Friday, July 23, 2010

Blame it on inception – I guess

It is raining. In the dark, I do not see the rain falling – but I can hear it as it falls on the leaves. I can hear the water gurgling through the gutter and the distant hiss at the outlet towards the back of the house where it gushes out into the drain. In the darkness ahead of me, every now and then I catch a glint as a blade of grass bounces in the rain to catch the light from some distant street lamp. The air feels moist and cold.

A clap of thunder breaks the silence. In the light I see the towering columns of clouds threatening to continue the deluge for an eternity. The cane chair I am sitting on creaks in protest as I settle down more comfortably, lean back and try to catch a glimpse of the ceiling.

Above me, I can barely make out the wooden paneling of the verandah ceiling painted white. The roof above slopes down low – to keep the incessant rains from spattering on to the verandah. My feet feel cold on the dark red cement floor and I prop them up on the wooden railings, polished by age, as I reach out for a cup of tea that I know to be there on the table.

The warmth is comforting. Instead of taking a sip, I hold it in my palms for a while, soaking in the heat. The aroma of the tea wraps around my head – it is almost a physical presence – warm comforting. I take a sip and let myself sink deeper into a state of emptiness. No thoughts. No feelings. No desire move – blink even. Only breathing. Just sitting. Just being. Comfortably numb.

Blame it on inception. I dreamed last night of such peace. I could almost smell pine in the air.
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Friday, July 16, 2010

Moon and Venus

A photograph taken from my cell phone yesterday evening showing the Moon and Venus. Saturn wasn't bright enough to show up with this camera so didn't try to include it either!
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World Cup 2010 - last take

It takes some getting used to - no football on TV to rush home to at breakneck speed during the crazy evening rush hour.

But life goes on. And whether you are Paul the Octopus, Iniesta the golden goal scorer or just the plebeian TV viewer from a country that never makes it past the qualifiers, sooner or later the euphoria passes.

The final this year shall be remembered for a long time to come. I personally intend to acquire a recording of this game so that I can teach my children (when I have them), what football is NOT supposed to be and how football should NOT be played.

Thanks to Spain, I should be able to give them some pointers as to what football is and how it should be played ... as well using the same example.

This game is a must for value education classes as well. Values like sportsmanship, decency and honor are so much a part of most games that you don't even realize what part they play in making a great game - till of course you watch a team playing that is totally bereft of each of those qualities.

To be fair to them, the techniques that the dutch used are definitely not unheard of. But to see them being employed at a world cup game - and that too the final - was a little too much to stomach. I tremble to think what football would transform in thousands of school grounds around the world had they won. Despite them having lost, I shall not be surprised if a lot of kids come home complaining of chest pain from school because someone on the field played a "dutch tackle" on them and kicked them on the chest.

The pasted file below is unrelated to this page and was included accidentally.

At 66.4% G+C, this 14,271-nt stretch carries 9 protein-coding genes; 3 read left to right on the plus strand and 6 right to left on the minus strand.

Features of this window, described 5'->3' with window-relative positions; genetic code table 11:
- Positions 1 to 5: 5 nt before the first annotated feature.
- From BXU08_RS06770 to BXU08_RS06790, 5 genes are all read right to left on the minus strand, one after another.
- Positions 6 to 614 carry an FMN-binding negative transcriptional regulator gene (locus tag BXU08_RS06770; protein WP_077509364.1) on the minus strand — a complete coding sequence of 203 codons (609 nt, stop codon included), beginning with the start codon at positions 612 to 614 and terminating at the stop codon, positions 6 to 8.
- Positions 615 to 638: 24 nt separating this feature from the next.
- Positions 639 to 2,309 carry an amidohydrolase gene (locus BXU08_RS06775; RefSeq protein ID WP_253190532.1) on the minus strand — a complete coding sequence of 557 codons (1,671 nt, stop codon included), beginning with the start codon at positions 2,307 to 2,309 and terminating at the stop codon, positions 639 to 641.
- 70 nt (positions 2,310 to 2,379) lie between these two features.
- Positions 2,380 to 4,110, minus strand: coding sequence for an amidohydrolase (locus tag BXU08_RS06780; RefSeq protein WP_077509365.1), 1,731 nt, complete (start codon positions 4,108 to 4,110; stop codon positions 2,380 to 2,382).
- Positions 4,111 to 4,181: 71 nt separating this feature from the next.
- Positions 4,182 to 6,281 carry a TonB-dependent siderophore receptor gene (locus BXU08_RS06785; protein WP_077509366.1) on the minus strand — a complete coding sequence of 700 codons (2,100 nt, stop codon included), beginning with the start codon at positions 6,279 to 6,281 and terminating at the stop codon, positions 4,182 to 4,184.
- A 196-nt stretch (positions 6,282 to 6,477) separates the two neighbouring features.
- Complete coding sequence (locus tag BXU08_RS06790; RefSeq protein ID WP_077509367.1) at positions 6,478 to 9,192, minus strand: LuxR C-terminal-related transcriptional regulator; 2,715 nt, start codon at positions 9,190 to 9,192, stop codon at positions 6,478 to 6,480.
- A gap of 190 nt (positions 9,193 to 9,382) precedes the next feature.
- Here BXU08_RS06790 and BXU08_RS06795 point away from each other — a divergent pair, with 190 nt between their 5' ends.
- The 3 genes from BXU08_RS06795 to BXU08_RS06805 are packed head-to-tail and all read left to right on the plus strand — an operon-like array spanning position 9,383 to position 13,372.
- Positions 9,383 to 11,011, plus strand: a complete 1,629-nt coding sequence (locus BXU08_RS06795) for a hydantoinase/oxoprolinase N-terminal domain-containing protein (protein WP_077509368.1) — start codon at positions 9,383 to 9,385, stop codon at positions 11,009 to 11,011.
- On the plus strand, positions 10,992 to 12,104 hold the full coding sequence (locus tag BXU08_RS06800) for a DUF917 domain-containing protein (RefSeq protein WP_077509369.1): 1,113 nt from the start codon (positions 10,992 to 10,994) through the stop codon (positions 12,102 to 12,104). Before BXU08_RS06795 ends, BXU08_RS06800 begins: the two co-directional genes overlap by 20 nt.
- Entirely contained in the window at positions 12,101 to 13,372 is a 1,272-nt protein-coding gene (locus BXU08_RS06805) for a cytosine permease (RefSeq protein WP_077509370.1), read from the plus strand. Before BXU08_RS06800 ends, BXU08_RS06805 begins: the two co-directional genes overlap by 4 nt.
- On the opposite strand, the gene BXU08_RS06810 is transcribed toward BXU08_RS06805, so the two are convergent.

I guess it is easy to forget in this age that the ends don't necessarily justify the means. Footballers are almost worshiped around the world by kids because they are perhaps the closest you get to super-heroes in real life. Sadly for a lot of kids, the line between the super-heroes and super-villains might just be a little blurred thanks to the Dutch.

Well, for now, we can thank God that Spain won and we can pray and hope that the world cup will be better in the years to come - a true showcase of football magic instead of mere hooliganism.
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Sunday, July 11, 2010

Witches on beaches?

Or in deserts perhaps. An interesting sign I came across while at Mangalore:

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Thursday, July 08, 2010

An idea regarding malaria eradication

All of a sudden, we have been invaded by mosquitoes and that gave me an idea about malaria eradication:

There isn't much that I know about this. However, whatever little bits I pick up form here and there appears to indicate that a lot of effort is focused on trying to eradicate the breeding grounds of the mosquitoes. Now, mosquitoes being mosquitoes do not get the bigger picture and continue to breed - in places that are difficult for us to reach and clean - such as city sewers etc.

I am sure that there is something fundamentally flawed with my idea - which is why it has not been tried before. Or perhaps it has and I simply don't know about it. My fear is that it may have been overlooked because it is too simple.

The idea is that in addition to the conventional method of trying to remove breeding grounds, we should perhaps create breeding grounds that can be controlled. I don't know whether mosquitoes look for some characteristics ... Such as stagnant water, a water body with sufficient water that won't dry up before the eggs/larvae mature, a water body small enough to limit the number of natural predators and so on. The controlled breeding grounds can then be created to these specifications in places that no self respecting mosquito would miss. The water can then be filtered at regular intervals to clear it of eggs/larvae etc.

Does this make sense?
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